Pizza & Drinks will be available.

See you there!


Time: 5:30 pm to 7:30 pm

Contact: Laura Jayne · · 5048653431

Location: Communications/Music Complex Room 401

Business professionals from the New Orleans community come to Loyola to recruit and network with students. All students are invited.

Tomb Raiders & Terrorist Financing: The Islamic State's Illicit Traffic in 'Blood Antiquities'

Time: 8 pm to 9 pm

Contact: Dr. Connie Rodriguez · · 504.865.2287

Location: Whitney Bank Presentation Room, Thomas Hall

A Lecture by

Tess Davis

Executive Director

Antiquities Coalition

free admission and free parking on campus (West Road Garage and the Horseshoe)

Co-sponsored by the Office of the Provost, the Department of Classical Studies and the New Orleans Society of the Archaeological Institute of America

With the rise of the Islamic State in Iraq and Syria (ISIS), the world rightfully asked how a militant faction too extreme for Al-Qaeda transformed itself into “the world’s richest terror group ever.” ISIS boasts an annual budget worth $2 billion and a war chest of $250 million, which if true surpasses the Taliban’s (and that of many states). Still more troubling, it is now financially self sufficient, and no longer dependent on foreign donors. 

How? Like organized criminal enterprises before it: extortion, ransom, robbery, and smuggling. It perhaps comes as no shock that it has been trafficking arms, drugs, and even oil. However, the public reacted with surprise to reports in June 2014 that ISIS jihadists had earned “millions” by looting the region’s archaeological sites, and then selling its ancient treasures to the highest bidder.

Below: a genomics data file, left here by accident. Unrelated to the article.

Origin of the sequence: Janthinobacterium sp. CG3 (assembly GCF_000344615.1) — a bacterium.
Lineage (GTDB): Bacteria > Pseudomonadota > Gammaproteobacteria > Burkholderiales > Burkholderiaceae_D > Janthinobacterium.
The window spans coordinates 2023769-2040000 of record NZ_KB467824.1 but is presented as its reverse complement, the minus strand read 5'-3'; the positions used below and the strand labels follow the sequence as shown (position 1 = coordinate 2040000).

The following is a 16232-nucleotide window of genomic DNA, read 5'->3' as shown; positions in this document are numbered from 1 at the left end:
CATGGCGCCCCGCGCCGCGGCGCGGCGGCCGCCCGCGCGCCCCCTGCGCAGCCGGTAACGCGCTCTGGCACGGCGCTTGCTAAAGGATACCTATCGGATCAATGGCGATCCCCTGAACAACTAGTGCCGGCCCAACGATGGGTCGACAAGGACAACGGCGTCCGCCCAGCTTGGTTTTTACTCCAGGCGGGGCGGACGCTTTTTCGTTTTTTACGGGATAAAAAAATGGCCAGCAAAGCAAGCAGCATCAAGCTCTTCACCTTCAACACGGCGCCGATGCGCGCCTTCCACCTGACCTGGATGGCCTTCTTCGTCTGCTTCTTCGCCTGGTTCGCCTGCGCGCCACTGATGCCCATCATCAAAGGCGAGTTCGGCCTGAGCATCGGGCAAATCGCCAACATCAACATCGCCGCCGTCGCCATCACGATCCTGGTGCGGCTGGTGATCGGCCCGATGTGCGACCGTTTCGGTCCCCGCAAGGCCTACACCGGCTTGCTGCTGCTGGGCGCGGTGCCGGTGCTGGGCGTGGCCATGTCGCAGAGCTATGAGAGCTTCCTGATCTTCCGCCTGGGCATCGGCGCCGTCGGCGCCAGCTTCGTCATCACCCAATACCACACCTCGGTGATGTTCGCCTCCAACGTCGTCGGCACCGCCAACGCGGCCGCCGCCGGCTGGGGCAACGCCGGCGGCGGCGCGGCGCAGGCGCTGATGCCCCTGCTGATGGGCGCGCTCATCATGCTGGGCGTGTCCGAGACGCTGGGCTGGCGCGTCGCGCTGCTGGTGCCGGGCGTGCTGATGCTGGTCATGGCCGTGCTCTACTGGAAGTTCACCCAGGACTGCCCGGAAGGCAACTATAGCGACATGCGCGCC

It shouldn’t have. Archaeologists, criminologists, law enforcement agents, and military officials have long warned that the illicit antiquities trade is funding crime and conflict around the world. However, under ISIS’ black flag, this looting and trafficking has become not just a side enterprise, but a massive illegal industry. 

In recent years, we have lost some of the Cradle of Civilization's most iconic masterpieces and sites, many of which had survived for millennia. This wanton destruction is erasing our shared history chapter by chapter. And it threatens us all: at this moment, ISIS is converting these "blood antiquities" into weapons and troops, which are seizing cities, slaughtering soldiers, and beheading civilians. 


Tess Davis, a lawyer who has dedicated more than a decade to combatting the illicit antiquities trade, will examine this growing threat to our national security and the world's cultural heritage. In doing so, she will trace the past of looted masterpieces from conflict zones to the very height of the global market, and explore how United States and international law is seeking to cut off this key means of criminal financing. Finally, she will discuss recent progress in this fight, as an unprecedented coalition of countries have joined forces to demand action from both governments and the art market.